India Economy

Wi-Fi may steal a march over mobile data

Bavadharini KS | Updated on March 10, 2018 Published on September 17, 2017

Lester Balajadia/   -  Lester Balajadia/


Improvement in Wi-Fi infrastructure can significantly reduce costs and increase speed

Telecom players are battling to retain their competitive edge and market share by improving the quality of their services and offers.

The Centre’s digitisation push — with initiatives such as Digital India, e-wallets and smart city projects — isexpected to help increase internet penetration — both mobile internet and Wi-Fi. But experts think that Wi-Fi can steal the thunder from mobile internet in the future.

“The Wi-Fi cost per MB is about 2 paise, on an average, or a seventh of that for mobile internet (excluding free data offerings),” says Hetal Gandhi, Director, Crisil research. “However, penetration of fixed broadband services has been limited at 18.24 million fixed broadband subscribers in fiscal 2017; this works out to about 7 per cent of total households. This is significantly lower than in developed markets such as the US, where fixed broadband penetration is over 80 per cent. Thus, Wi-Fi can play an important role in increasing the reach of fixed broadband internet quickly.”

Intense competition in the industry is one of the main reasons for the surge in data consumption, apart from better and cheaper handset availability. Telecom players have incurred high infrastructure costs to launch 4G and VoLTE services pan-India. However, their services depend on the quantity of the spectrum held; the more the spectrum, the better for the company.

Mobile data to stabilise

Though data consumption has increased 24 times in the last five fiscals, the penetration of data is still low. According to Crisil research, data consumption is set to multiply four-fold in the next five years through fiscal 2022 and the number of data subscribers is expected to double. That is, mobile internet penetration in India could jump to about 80 per cent from less than 40 per cent now. Mobile wireless internet subscriberswere at 400 million for the quarter ended March 2017; this was at 321 million subscribers for the same period a year ago, according to TRAI data.

However, according to an Akamai state of internet connectivity report for the June quarter 2017, when it comes to mobile internet speed in India, it is at 4.9 Mbps (megabits per second), which is way lower than in countries such as South Korea or Indonesia.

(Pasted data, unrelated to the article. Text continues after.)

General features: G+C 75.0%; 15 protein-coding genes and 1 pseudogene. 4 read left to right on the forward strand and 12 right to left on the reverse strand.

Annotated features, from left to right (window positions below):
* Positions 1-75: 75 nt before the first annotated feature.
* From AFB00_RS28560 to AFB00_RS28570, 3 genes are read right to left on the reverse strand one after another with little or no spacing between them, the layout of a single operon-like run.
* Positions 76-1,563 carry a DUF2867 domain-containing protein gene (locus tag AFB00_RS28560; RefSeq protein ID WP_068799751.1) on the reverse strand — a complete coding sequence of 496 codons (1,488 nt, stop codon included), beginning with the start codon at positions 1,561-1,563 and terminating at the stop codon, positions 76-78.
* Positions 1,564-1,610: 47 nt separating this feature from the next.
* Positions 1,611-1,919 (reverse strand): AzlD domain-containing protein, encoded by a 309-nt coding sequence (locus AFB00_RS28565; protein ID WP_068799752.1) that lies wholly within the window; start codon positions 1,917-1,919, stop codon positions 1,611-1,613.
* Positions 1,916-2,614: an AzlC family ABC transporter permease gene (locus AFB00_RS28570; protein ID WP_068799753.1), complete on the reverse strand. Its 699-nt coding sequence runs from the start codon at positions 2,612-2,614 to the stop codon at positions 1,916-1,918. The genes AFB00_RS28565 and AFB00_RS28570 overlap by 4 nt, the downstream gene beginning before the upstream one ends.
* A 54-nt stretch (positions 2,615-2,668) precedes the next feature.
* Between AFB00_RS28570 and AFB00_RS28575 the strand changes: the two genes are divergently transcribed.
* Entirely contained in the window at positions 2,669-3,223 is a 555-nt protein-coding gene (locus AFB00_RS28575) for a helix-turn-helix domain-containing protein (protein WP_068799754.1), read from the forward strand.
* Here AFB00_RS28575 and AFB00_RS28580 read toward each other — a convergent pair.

This provides ample opportunities for telecom companies to expand their mobile internet penetration and speed in the Indian market. According to Crisil experts, growth in mobile data usage could moderate to 12 per cent annually with 2-2.5 GB per user of data consumed in the five fiscals through 2022 and stabilise thereafter. “Given the operators’ quest for market leadership, the decline in mobile data prices could continue in the medium term as well, but at a slower pace,” says Crisil’s Gandhi.

Wi-Fi penetration is at the early stages in India. Poor Wi-Fi infrastructure is one of the reasons for the steady increase in mobile data use despite the poor quality and connectivity when compared with other countries.

Wi-Fi on the rise

According to Crisil Research, the time spent online through Wi-Fi is as low as 18 per cent in India while it is about 50 per cent in the US. The proportion of data traffic through mobile phones is high in India, at an estimated 11 per cent, compared to 6-7 per cent globally.

A study conducted by Assocham and Deloitte reveals that for India to match the global average of one public Wi-Fi hotspot per 150 people, an additional of 80 lakh hotspots are to be deployed. Currently, India has over 31,000 public Wi-Fi hotspots installed. Many rural areas are still deprived of mobile connectivity and this need to be addressed to achieve pan-India connectivity. Slow and delayed infrastructure deployment is one of the challenges to better internet penetration in the country.

Telecom players have already taken steps to bridge this gap and maintain their market share by offering Wi-Fi hotspots through partnerships with players such as Facebook, Google, Microsoft and Government projects. For instance, Bharti Airtel and Facebook have struck a deal to provide 20,000 Wi-Fi hotspots.

“Large telecom players who are moving towards integrated service solutions would want customers to be on their network, whether at home, on the go, or at public places such as railway stations, malls, gardens or theatres,” says Gandhi. “At times they would also want to offload traffic during peak hours to networks without additional investment in their own networks.”

Thus, the improvement in Wi-Fi infrastructure can significantly reduce costs and increase speeds, which would eventually shift mobile data traffic to fixed lines.

Published on September 17, 2017
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